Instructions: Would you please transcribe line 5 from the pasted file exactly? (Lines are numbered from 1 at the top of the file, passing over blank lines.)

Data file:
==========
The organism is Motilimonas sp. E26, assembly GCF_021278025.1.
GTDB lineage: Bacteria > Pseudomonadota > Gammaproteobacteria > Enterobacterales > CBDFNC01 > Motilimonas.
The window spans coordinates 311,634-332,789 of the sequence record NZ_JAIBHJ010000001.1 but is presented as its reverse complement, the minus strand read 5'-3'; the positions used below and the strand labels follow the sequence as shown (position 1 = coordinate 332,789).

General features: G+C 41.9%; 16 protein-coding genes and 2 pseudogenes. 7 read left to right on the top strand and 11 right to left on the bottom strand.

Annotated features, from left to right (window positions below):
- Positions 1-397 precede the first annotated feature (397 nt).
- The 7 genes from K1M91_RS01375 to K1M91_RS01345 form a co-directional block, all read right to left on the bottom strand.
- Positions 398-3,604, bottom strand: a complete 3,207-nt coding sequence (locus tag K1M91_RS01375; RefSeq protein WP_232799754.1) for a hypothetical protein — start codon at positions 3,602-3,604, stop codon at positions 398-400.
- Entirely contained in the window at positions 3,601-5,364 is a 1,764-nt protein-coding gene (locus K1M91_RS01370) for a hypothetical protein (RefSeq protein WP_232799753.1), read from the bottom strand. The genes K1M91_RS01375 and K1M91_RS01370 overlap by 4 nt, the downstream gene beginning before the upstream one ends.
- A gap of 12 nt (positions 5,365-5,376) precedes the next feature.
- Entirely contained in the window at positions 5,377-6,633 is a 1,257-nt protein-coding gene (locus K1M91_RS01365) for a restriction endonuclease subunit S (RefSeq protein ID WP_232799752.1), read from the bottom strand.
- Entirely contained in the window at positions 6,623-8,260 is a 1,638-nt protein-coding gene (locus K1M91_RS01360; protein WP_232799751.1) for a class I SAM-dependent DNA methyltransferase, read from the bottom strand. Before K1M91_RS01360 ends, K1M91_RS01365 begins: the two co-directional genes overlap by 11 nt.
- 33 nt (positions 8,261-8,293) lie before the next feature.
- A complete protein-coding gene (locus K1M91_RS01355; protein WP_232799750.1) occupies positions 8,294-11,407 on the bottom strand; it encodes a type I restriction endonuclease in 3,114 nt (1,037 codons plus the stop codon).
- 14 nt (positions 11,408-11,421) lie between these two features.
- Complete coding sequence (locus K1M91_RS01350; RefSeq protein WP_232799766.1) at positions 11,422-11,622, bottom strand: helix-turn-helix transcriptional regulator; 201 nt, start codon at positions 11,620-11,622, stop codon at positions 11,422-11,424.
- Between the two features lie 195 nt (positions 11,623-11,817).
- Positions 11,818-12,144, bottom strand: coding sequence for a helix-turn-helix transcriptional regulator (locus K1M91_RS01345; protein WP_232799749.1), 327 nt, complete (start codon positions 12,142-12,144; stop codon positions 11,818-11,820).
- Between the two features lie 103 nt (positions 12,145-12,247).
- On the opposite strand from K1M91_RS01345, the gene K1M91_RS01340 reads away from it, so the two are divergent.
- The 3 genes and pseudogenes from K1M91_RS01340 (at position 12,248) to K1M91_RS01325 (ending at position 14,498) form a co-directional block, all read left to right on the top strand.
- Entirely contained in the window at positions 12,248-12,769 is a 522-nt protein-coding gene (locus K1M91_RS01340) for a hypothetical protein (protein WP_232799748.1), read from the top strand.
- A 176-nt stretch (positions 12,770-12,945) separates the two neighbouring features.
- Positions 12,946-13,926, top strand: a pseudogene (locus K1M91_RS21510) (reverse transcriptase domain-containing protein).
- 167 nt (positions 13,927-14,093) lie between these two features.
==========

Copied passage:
Annotated features, from left to right (window positions below):